The Holocaust in the Independent State of Croatia (ISC)

The Holocaust in the Independent State of Croatia (ISC)

Source:The University of Southampton

You are warmly invited to a research seminar on the history of the Holocaust in Croatia.

About this event

Professor Ivo Goldstein, of our partner institution the University of Zagreb, will speak to this subject before general Q&A and discussion. All welcome.

Date and time

Tue, 17 May 2022
19:00 – 20:15 CEST


On 10 April 1941, the ISC was proclaimed due to the Nazi victory over the Yugoslav army. Power was taken by the Ustasha, the Croatian pro-Fascist and pro-Nazi movement.

In the following years the Ustasha committed genocide against the Serbs, Roma and the Jews and mass crimes against the Croats and the others. On 30 April 1941, racial laws were proclaimed defining Aryan and non-Aryan origin, which were the foundation for all later anti-Jewish measures. In a very short time, the ISC readily accepted the Nazi legal system, and in some areas even exceeded it.

Till June/July 1941 Jews lost citizenship, they were forbidden to sign business contracts, they were ordered to wear yellow bands, compelled to forced labour, provisions were enacted about sending them to camps, their property was requisitioned, etc.

Before the war NDH territory had almost 40,000 Jews, and only about 9,000 survived. Only several hundred of the survivors greeted the end of the war on occupied territory, thanks to personal and family connections, corruption, and intercedence of the Catholic Church. Fewer than 1,000 returned from the camps.

At least 7,000 saved themselves by joining Tito’s Partisans and fleeing to the Italian occupied zone or Italy itself.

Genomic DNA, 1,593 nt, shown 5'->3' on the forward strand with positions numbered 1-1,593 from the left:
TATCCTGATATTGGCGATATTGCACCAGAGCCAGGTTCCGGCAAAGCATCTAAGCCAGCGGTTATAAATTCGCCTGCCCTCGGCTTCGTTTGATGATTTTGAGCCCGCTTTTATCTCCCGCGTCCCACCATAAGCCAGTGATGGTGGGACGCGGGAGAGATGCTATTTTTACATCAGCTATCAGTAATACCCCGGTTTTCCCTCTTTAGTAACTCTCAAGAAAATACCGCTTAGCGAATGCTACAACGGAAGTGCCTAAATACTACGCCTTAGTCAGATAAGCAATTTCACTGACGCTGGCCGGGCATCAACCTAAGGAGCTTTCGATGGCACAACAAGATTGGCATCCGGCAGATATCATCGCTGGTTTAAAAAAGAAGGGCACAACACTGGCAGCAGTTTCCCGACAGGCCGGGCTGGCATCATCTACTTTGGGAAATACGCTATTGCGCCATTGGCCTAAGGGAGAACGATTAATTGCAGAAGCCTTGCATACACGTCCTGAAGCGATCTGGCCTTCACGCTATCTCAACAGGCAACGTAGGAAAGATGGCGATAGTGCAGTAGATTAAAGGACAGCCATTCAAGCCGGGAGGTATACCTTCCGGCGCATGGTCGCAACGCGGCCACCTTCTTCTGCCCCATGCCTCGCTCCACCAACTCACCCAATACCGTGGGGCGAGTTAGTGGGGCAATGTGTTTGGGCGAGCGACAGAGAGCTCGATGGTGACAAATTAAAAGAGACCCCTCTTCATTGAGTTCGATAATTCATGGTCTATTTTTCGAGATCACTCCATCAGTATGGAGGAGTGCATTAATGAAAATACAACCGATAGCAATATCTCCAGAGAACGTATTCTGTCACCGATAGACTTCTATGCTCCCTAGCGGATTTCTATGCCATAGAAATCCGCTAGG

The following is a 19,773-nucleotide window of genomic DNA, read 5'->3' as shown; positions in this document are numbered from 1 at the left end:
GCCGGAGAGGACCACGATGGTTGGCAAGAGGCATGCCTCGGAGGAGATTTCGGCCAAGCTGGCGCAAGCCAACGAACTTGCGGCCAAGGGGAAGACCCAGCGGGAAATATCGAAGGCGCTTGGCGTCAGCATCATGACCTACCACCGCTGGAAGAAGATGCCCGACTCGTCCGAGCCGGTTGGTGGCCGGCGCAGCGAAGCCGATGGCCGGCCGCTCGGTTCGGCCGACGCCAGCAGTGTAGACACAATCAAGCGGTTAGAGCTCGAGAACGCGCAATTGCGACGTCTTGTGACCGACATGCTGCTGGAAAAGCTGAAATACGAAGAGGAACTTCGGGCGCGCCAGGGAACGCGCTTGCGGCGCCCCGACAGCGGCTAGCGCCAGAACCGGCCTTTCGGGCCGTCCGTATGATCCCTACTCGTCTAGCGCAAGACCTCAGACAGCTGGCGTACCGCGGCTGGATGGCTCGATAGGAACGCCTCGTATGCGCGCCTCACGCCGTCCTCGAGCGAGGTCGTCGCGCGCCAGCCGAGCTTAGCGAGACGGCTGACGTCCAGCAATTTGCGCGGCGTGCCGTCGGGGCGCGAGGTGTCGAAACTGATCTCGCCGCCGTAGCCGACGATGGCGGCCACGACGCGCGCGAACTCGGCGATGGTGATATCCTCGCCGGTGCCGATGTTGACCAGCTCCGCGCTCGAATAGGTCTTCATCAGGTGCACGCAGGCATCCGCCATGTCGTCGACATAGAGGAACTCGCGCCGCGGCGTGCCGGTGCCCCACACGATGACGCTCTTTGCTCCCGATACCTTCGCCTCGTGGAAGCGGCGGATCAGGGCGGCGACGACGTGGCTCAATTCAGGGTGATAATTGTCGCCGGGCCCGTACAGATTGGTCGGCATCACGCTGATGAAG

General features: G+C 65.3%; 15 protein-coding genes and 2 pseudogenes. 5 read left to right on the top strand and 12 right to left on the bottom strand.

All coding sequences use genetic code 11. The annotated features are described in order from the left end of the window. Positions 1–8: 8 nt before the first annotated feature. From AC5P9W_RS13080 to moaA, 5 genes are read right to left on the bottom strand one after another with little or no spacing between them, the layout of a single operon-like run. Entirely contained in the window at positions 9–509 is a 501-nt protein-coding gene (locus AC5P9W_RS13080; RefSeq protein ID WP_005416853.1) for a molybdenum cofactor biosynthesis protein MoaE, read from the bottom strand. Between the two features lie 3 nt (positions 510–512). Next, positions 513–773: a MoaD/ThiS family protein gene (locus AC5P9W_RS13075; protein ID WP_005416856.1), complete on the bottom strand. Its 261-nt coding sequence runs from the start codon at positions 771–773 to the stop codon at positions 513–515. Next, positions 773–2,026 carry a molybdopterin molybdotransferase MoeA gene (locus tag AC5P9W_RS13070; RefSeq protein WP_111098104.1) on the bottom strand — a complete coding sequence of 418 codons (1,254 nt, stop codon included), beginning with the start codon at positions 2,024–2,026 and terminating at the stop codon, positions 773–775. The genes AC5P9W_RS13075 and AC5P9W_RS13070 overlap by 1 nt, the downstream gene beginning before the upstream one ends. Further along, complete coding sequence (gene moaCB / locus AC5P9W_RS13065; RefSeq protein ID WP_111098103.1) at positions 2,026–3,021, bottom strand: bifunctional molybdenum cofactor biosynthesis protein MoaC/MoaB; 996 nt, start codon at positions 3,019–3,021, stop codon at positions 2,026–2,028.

The Germans in 1942 and 1943, judged that the Ustashas were not carrying out the “final solution” thoroughly enough despite all their cruelty, and themselves organized raids and took the remaining Jews to their own death camps.


Ivo Goldstein is a History graduate of the University of Zagreb, and received his Ph.D. from the University of Belgrade.

Since 2001 he has served as a full professor at the Faculty of Humanities and Social Sciences in Zagreb. His initial areas of expertise were Byzantium and Croatian history in the Middle Ages, but since the late 1990s he has focused on the Croatian history of 20th century.

Goldstein served as ambassador of Croatia to France and UNESCO (2013-2017). He has published over 20 books, including Holokaust u Zagrebu [Holocaust in Zagreb] (Novi liber – Židovska općina Zagreb 2001), published in English translation by USHMM & the University of Wisconsin Press in 2016.

Goldstein is also the author of: Židovi u Zagrebu 1918-1941 [Jews in Zagreb 1918-1941] (Novi liber 2004); and Hrvatska 1918-2008 [Croatia 1918-2008] (EPH Press 2008), which is a synthetic view of the last 90 years of Croatian history; and editor in chief of The Biographical Lexicon of the Jews of Croatia (Leksikografski zavod Miroslav Krleža, 2018). In 2019, he became member of the Academy of Sciences and Arts of Bosnia and Herzegovina.